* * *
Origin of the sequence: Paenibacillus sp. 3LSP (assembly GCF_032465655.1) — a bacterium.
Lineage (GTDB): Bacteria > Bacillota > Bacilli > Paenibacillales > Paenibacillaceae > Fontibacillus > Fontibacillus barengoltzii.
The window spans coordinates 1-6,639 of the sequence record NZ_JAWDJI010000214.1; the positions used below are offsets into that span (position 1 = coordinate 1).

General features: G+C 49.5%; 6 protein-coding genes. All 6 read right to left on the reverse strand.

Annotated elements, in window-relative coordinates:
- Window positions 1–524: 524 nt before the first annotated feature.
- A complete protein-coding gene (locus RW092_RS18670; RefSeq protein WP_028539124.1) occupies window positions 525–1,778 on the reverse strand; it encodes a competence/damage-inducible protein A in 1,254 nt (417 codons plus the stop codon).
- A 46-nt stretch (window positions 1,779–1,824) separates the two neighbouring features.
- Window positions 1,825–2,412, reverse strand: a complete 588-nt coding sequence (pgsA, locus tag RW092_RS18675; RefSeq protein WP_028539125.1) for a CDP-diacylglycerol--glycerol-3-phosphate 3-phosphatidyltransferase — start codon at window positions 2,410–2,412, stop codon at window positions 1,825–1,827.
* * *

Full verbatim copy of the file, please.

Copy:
Origin of the sequence: Paenibacillus sp. 3LSP (assembly GCF_032465655.1) — a bacterium.
Lineage (GTDB): Bacteria > Bacillota > Bacilli > Paenibacillales > Paenibacillaceae > Fontibacillus > Fontibacillus barengoltzii.
The window spans coordinates 1-6,639 of the sequence record NZ_JAWDJI010000214.1; the positions used below are offsets into that span (position 1 = coordinate 1).

General features: G+C 49.5%; 6 protein-coding genes. All 6 read right to left on the reverse strand.

Annotated elements, in window-relative coordinates:
- Window positions 1–524: 524 nt before the first annotated feature.
- A complete protein-coding gene (locus RW092_RS18670; RefSeq protein WP_028539124.1) occupies window positions 525–1,778 on the reverse strand; it encodes a competence/damage-inducible protein A in 1,254 nt (417 codons plus the stop codon).
- A 46-nt stretch (window positions 1,779–1,824) separates the two neighbouring features.
- Window positions 1,825–2,412, reverse strand: a complete 588-nt coding sequence (pgsA, locus tag RW092_RS18675; RefSeq protein WP_028539125.1) for a CDP-diacylglycerol--glycerol-3-phosphate 3-phosphatidyltransferase — start codon at window positions 2,410–2,412, stop codon at window positions 1,825–1,827.